Municipalities of Aguascalientes

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Map of Mexico with Aguascalientes highlighted
Map of Mexico with Aguascalientes highlighted
Aguascalientes is the capital of the state of Aguascalientes and the largest municipality by population.

Aguascalientes is a state in North Central Mexico that is divided into eleven municipalities.[1] According to the 2015 Mexican Intercensal Survey, Aguascalientes is the sixth least populous state with 1,312,544 inhabitants and the fourth smallest by land area spanning 5,630.27 square kilometres (2,173.86 sq mi).[1][2]

Municipalities in Aguascalientes are administratively autonomous of the state according to the 115th article of the 1917 Constitution of Mexico.[3] Their legal framework derives from the state Constitution[4] and the 2003 Municipal Law for the State of Aguascalientes.[5] Every three years, citizens elect a municipal president (Spanish: presidente municipal) by a plurality voting system who heads a concurrently elected municipal council (ayuntamiento) responsible for providing all the public services for their constituents.[5] The municipal council consists of a variable number of trustees and councillors (regidores y síndicos).[6] Title 9 of the Municipal Law provides for the establishment of unipersonal auxiliary authorities (autoridades auxiliares) to represent local communities in the municipalities.[5][7]

Municipalities are responsible for public services (such as water and sewerage), street lighting, public safety, traffic, supervision of slaughterhouses and the maintenance of public parks, gardens and cemeteries.[8] They may also assist the state and federal governments in education, emergency fire and medical services, environmental protection and maintenance of monuments and historical landmarks. Since 1984, they have had the power to collect property taxes and user fees, although more funds are obtained from the state and federal governments than from their own income.[8]

The largest municipality by population is the state capital Aguascalientes, with 877,190 residents or approximately 66.8% of the state population.[1] The smallest municipality by population is San José de Gracia with 8,896 residents.[1] The largest municipality by land area is also Aguascalientes which spans 1,181.24 km2 (456.08 sq mi), and the smallest is Cosío which spans 130.07 km2 (50.22 sq mi).[2] The first municipality to incorporate was Asientos on January 1, 1797 and the newest municipality is San Francisco de los Romo which incorporated March 1, 1992.[9]


State capital State capital

NameMunicipal seatPopulation
ChangeLand area[2]Population density
Incorporation date[9]
km2sq mi
AguascalientesState capitalAguascalientes877,190797,010+10.1%1,181.24456.08742.6/km2 (1,923.3/sq mi)January 17, 1825
AsientosAsientos46,46445,492+2.1%549.15212.0384.6/km2 (219.1/sq mi)January 1, 1797
CalvilloCalvillo56,04854,136+3.5%935.18361.0759.9/km2 (155.2/sq mi)October 29, 1833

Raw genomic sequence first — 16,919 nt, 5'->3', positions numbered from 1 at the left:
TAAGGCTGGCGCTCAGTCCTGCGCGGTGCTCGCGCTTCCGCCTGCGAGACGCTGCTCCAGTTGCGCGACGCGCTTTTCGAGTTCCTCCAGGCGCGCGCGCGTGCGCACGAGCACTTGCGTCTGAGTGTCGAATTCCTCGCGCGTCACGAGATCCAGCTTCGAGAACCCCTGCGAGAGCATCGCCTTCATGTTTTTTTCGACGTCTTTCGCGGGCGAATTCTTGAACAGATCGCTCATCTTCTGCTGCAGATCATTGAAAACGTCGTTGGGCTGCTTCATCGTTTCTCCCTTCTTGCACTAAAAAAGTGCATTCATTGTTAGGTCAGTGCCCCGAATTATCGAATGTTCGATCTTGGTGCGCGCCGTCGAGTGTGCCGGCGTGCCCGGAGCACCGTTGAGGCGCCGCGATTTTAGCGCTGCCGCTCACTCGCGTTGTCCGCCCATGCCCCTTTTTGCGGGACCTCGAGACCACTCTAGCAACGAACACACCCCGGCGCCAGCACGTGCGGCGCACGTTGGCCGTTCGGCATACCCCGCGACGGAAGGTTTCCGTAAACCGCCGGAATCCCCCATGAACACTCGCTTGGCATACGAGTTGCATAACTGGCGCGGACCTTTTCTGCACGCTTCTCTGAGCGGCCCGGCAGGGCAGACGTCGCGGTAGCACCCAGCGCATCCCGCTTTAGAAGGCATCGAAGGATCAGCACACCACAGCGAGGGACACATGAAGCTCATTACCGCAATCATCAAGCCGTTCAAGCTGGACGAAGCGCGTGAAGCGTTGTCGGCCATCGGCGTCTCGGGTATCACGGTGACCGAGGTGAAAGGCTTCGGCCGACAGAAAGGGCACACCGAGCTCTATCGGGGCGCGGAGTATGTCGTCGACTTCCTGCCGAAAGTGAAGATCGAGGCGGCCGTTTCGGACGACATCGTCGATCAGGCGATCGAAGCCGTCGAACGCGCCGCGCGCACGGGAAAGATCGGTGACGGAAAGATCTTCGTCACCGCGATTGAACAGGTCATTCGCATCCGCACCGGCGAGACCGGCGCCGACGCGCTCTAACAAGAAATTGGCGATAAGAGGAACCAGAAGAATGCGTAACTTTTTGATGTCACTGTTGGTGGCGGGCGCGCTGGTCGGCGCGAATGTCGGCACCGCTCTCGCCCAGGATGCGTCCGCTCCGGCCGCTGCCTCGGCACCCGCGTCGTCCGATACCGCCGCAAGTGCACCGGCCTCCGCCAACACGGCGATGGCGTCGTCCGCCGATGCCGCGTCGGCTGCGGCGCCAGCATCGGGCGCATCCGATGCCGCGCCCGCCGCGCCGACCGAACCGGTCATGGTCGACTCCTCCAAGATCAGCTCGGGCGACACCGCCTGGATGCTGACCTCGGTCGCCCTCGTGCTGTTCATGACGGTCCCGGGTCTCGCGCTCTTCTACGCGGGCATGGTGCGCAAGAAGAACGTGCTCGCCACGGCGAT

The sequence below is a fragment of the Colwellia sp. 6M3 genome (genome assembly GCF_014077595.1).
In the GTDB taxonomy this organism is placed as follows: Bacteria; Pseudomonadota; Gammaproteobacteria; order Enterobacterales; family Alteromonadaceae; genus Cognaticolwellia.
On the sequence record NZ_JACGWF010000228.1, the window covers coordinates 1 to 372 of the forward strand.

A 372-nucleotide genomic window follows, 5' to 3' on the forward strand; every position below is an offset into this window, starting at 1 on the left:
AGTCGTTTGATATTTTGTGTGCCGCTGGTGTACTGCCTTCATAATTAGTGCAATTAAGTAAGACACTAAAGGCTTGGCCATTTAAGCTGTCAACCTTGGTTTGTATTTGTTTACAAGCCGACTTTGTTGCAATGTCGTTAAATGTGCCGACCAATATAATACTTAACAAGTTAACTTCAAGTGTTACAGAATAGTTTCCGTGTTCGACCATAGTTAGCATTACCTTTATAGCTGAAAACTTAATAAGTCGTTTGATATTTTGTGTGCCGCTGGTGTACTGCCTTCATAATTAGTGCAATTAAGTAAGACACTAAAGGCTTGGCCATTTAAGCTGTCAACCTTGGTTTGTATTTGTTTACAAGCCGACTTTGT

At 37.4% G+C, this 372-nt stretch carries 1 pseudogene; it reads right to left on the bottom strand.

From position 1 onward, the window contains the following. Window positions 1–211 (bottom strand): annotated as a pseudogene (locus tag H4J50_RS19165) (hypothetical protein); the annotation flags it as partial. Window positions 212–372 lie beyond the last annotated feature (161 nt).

CosíoCosío15,57715,042+3.6%130.0750.22119.8/km2 (310.2/sq mi)December 28, 1857
El LlanoPalo Alto20,24518,828+7.5%511.52197.5039.6/km2 (102.5/sq mi)March 1, 1992
Jesús MaríaJesús María120,40599,590+20.9%506.45195.54237.7/km2 (615.7/sq mi)October 29, 1833
Pabellón de ArteagaPabellón de Arteaga46,47341,862+11.0%198.4476.62234.2/km2 (606.5/sq mi)May 9, 1965
Rincón de RomosRincón de Romos53,86649,156+9.6%377.17145.63142.8/km2 (369.9/sq mi)October 29, 1833
San Francisco de los RomoSan Francisco de los Romo46,45435,769+29.9%139.4553.84333.1/km2 (862.8/sq mi)March 1, 1992
San José de GraciaSan José de Gracia8,8968,443+5.4%868.93335.5010.2/km2 (26.5/sq mi)October 29, 1833
TepezaláTepezalá20,92619,668+6.4%232.6689.8389.9/km2 (232.9/sq mi)December 28, 1857
Aguascalientes1,312,5441,184,996+10.8%5,630.272,173.86233.1/km2 (603.8/sq mi)
Mexico[12]119,938,473112,336,538+6.8%1,972,550761,605.8160.8/km2 (157.5/sq mi)


  1. ^ a b c d e "Número de habitantes". INEGI (National Institute of Statistics and Geography). Archived from the original on July 2, 2017. Retrieved July 15, 2017.
  2. ^ a b c "Unidad de Microrregiones Cedulas de Informacion Municipal (SCIM)" (in Spanish). Secretara de Desarrollo Social. Archived from the original on December 31, 2017. Retrieved November 18, 2017.
  3. ^ "Constitución Política de los Estados Unidos Mexicanos". Article 115,  of 1917 (in Spanish). Archived from the original on September 26, 2017. Retrieved September 27, 2017.
  4. ^ "Constitución Política del Estado de Aguascalientes". Act of December 11, 2017 (PDF) (in Spanish). Retrieved January 28, 2018.
  5. ^ a b c "Ley Municipal para el Estado de Aguascalientes" (PDF) (in Spanish). State of Aguascalientes. January 25, 2016. Retrieved January 28, 2018.
  6. ^ OECD (November 12, 2004). New Forms of Governance for Economic Development. OECD Publishing. p. 121. ISBN 9264015329. Archived from the original on December 1, 2017.
  7. ^ Polo Martínez, Humberto (November 2012). Administración pública comunitaria y gobierno local en México: Las autoridades auxiliares municipales (PDF) (in Spanish). National Institute of Public Administration. p. 142. ISBN 978-607-9026-26-4. Retrieved January 28, 2018.
  8. ^ a b International Business Publications (2009). Mexico Company Laws and Regulations Handbook. p. 42. ISBN 1-4330-7030-8. Archived from the original on July 29, 2017.
  9. ^ a b Estado de Aguascalientes. División Territorial de 1810 a 1995 (PDF) (in Spanish). Mexico: INEGI. 1996. pp. 66–69. ISBN 970-13-1491-3. Archived (PDF) from the original on January 4, 2018.
  10. ^ "Tabulados de la Encuesta Intercensal 2015" (xls) (in Spanish). INEGI. Archived from the original on December 31, 2017. Retrieved July 15, 2017.
  11. ^ "Localidades y su población por municipio según tamaño de localidad" (PDF) (in Spanish). INEGI. Archived (PDF) from the original on January 22, 2018. Retrieved July 15, 2017.
  12. ^ "Población" (in Spanish). INEGI. Retrieved January 20, 2018.